|to me there is one main difference||VictorChan|
Nov 1, 2001 12:29 PM
|Hahahaha........I can relate to that two months ago. I brought my Dura Ace drivetain and to have my LBS to install it. I bought my bike there too. Well, they got this inexperienced kid to do the installation and he almost screwed up (both crankarms facing down). Fortunately, I was "expecting" it to happen. The crankarms weren't aligned and tighten correctly with the spline on the BB. The left crankarm came loose after 10 minutes into the ride. I brought the bike back to them and to have them redo it. Then, I deassemabled it and redo it myself to make sure. NOthing was broken fortunately. Whether or not my LBS did this intentionally that I am not sure. After that, I forked out the cash for a $70 torque wrench and to do the installation myself, with advices from my online buddies. Guess what? I am very happy I learned how to install the drivetrain. In fact, I repacked the Dura Ace BB once and added more grease. Also, I discovered that the right crankarm would come loose (slightly) after over 100+ miles. If I hadn't gotten the tools and desire to install my own drivetrain, I wouldn't have checked the crankarm until I begin to hear noise.|
|you need a better LBS (nm)||ET|
Nov 1, 2001 12:31 PM
|I'd buy mailorder too...||ec velo|
Nov 1, 2001 12:33 PM
|If that was the level of service I got.|
|Oh, the arrogance...||TJeanloz|
Nov 1, 2001 12:33 PM
|I love this topic, I just love it.
No matter how many times I explain it, nobody wants to believe it.
The cycling enthusiast- which anybody who visits this board is- is not going to 'save their LBS'. Of all the things in a bike shop, the things that the enthusiast buys have the lowest markups. Quick, what part category has the lowest markup? Record. Second lowest? Dura-Ace. What category has the highest markup? Alivio/stuff so bad it doesn't have a brand.
Despite how important you all like to feel, the impact that your sales have on the profits of a bike shop are infintisimal. The bike shop bread-n-butter is the 35 year old mom with 4 kids in tow, who think it's a great deal that it costs $11.55 to have a flat repaired. You people would be up in arms if we tried to charge $5 in labor to change a flat. Soccer mom loves us. Tells her friends. Brings us cookies. Soccer mom isn't going to be buying inner tubes on-line and having Jeeves install them.
You don't want to know what the markup is on tubes...
|Oh, the ignorance||Dog|
Nov 1, 2001 12:43 PM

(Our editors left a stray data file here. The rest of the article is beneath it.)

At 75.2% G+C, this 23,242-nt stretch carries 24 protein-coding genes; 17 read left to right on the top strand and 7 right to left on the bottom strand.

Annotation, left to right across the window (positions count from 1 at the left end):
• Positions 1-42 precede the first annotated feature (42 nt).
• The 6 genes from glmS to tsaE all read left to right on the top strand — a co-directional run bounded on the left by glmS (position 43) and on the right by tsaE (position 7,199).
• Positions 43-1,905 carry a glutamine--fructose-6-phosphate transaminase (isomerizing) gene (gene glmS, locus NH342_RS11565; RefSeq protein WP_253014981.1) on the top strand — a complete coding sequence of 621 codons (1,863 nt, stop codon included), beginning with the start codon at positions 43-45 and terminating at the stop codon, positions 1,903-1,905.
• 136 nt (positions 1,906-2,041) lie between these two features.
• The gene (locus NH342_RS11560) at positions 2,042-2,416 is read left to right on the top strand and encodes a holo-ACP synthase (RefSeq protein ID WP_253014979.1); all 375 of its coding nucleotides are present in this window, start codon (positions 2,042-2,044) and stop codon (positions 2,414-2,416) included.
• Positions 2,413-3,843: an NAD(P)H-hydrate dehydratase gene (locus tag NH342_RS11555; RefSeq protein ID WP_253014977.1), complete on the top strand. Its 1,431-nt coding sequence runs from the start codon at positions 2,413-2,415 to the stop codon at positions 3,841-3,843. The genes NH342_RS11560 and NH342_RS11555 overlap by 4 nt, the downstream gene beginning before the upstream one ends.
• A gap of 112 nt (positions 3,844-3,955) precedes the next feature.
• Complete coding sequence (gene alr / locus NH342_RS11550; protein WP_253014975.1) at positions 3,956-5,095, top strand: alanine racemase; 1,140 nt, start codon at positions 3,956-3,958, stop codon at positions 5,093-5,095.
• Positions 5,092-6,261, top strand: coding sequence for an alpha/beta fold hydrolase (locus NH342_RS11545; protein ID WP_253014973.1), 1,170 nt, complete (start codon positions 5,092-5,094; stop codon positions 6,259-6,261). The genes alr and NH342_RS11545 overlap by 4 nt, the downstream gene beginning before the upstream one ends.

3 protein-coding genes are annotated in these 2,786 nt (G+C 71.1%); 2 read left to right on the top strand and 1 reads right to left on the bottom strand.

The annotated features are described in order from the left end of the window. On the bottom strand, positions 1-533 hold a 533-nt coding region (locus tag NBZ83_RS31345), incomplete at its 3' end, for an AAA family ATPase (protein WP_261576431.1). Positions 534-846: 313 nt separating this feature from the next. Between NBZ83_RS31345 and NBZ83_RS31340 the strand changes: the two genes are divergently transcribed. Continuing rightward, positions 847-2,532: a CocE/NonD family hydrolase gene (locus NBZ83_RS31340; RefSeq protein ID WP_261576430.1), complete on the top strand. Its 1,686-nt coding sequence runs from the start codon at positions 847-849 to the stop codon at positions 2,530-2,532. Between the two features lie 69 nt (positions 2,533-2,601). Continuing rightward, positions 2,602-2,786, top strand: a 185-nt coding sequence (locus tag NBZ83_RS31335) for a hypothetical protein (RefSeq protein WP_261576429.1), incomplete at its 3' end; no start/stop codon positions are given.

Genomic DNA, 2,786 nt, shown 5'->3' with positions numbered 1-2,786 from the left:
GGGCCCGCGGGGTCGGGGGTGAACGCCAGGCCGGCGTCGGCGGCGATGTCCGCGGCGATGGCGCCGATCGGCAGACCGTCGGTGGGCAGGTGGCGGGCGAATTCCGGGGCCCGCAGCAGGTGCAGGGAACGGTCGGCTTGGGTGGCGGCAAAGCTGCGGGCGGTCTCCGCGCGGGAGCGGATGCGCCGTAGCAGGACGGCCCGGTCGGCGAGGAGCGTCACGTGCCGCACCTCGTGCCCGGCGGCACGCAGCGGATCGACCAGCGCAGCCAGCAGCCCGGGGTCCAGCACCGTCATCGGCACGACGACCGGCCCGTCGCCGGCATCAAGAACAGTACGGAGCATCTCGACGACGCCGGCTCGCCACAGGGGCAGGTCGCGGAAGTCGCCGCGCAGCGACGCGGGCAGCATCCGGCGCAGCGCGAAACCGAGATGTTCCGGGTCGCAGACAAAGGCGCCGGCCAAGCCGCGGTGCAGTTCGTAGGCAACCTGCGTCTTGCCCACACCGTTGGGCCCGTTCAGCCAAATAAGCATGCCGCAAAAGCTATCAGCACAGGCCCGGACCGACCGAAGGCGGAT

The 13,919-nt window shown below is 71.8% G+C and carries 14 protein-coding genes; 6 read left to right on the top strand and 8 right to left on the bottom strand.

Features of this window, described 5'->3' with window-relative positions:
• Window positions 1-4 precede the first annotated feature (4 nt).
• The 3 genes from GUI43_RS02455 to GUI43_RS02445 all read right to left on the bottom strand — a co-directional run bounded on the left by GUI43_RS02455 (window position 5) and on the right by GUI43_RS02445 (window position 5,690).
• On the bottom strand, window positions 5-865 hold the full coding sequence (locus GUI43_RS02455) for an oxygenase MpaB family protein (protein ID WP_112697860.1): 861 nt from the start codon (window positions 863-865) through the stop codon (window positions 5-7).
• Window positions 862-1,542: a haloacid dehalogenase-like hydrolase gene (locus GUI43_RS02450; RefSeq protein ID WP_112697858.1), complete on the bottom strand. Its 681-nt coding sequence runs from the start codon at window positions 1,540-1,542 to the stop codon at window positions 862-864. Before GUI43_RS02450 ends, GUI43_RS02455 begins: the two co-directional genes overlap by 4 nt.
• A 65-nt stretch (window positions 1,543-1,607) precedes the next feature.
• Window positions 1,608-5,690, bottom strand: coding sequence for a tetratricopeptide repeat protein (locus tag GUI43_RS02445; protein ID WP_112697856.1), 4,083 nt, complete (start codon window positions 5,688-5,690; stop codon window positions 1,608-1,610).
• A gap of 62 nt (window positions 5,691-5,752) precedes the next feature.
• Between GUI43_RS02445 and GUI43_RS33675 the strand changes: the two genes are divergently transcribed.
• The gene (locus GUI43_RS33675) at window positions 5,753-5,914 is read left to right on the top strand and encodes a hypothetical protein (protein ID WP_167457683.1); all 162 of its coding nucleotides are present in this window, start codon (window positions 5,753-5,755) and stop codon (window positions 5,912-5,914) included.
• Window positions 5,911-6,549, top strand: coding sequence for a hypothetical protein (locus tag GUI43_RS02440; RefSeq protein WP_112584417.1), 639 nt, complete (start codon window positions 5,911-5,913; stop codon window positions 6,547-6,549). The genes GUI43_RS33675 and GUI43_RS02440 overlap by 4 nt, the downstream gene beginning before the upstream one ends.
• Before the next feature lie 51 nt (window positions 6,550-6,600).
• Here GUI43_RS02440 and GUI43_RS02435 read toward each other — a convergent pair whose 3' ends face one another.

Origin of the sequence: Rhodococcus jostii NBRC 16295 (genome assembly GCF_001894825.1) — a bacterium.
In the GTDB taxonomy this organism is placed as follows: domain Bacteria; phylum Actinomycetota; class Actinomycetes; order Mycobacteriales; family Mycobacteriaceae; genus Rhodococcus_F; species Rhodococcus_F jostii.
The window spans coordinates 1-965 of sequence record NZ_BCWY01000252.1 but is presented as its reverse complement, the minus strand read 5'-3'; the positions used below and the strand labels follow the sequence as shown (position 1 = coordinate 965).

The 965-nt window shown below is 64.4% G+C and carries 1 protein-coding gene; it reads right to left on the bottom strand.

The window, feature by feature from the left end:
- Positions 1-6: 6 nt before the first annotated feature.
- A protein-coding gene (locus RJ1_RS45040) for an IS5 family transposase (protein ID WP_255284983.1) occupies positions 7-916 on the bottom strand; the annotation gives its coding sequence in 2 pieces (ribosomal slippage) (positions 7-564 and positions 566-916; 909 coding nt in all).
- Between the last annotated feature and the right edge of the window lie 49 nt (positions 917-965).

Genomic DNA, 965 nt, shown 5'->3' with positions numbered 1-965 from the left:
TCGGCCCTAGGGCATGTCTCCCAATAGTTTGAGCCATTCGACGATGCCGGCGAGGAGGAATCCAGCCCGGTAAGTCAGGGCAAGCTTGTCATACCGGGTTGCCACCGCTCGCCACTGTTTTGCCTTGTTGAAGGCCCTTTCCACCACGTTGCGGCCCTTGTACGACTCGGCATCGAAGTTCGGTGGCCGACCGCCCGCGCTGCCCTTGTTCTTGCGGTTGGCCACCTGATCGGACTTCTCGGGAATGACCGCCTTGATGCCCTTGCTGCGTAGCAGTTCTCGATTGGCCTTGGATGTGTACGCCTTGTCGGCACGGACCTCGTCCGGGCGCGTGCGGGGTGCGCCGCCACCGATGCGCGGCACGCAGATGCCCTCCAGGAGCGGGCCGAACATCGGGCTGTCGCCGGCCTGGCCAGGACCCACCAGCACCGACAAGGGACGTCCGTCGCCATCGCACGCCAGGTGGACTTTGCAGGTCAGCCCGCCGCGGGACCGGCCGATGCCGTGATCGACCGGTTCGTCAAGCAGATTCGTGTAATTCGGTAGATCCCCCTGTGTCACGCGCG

|Not arrogance, it's our ignorance. The bike shops have just done a good job of making us feel important, too.
|You are important...||TJeanloz|
Nov 1, 2001 12:46 PM
|I did leave out one thing. Bike shops LIKE having bike people around. Even if they don't bring us cookies. It is truely a treat to sell and or work on Dura-Ace and Record parts, or talk to somebody who knows what they're talking about.|
Nov 1, 2001 12:54 PM
|So, they don't mind my walking in twice a week just to see what might be new, and talking about the new carbon whatever's that came out at Interbike? I've been worried they think I'm a pest (well, I probably have spent - no, won't go there - you got the idea).
So, if I refer a single mom with 4 kids there, then they damn well ought to kiss my butt? *That's* why! :-)
Nov 1, 2001 2:29 PM
|My local LBS--because they are convenient (close by) and very nice--often does small labor requests while I wait at no charge. One day they were doing a repair for me and made a remarked that I could make up the cost later. I replied, "Yeah, I'll bring in a 12pack." Then I realized I was talking to a room full of minors. Ooops...I meant a 12 pack of brownies.|
|What do you think?||TJeanloz|
Nov 1, 2001 4:34 PM
|Because they're minors they don't want a 12 pack? They'd work triple hard for that, and put you to the front of the line for the rest of your life.|
|Oh, the arrogance...||VictorChan|
Nov 1, 2001 12:53 PM
|You are right. You make money off people who are not really into bikes but just want to ride. Same thing can be said about computer. I build my own. :-) I rarely visit my local computer shop. I order computer hardware online, period, like most diehard computer geeks. :-)|
|Shops will survive.||dzrider|
Nov 1, 2001 12:48 PM
|Lets look some of the things my lbs has done that benefitted our family of riders
support local events
Tune a bike the night b4 your event
Help our friends and family because we asked them to
Take our kid's bikes in trade
Call us with a good deal on a used kid's bike
Each is of some value although some are not easily quantified. Mail order places have done none of these things for us. I'm willing to pay some extra for these services and I don't feel suckered when I do.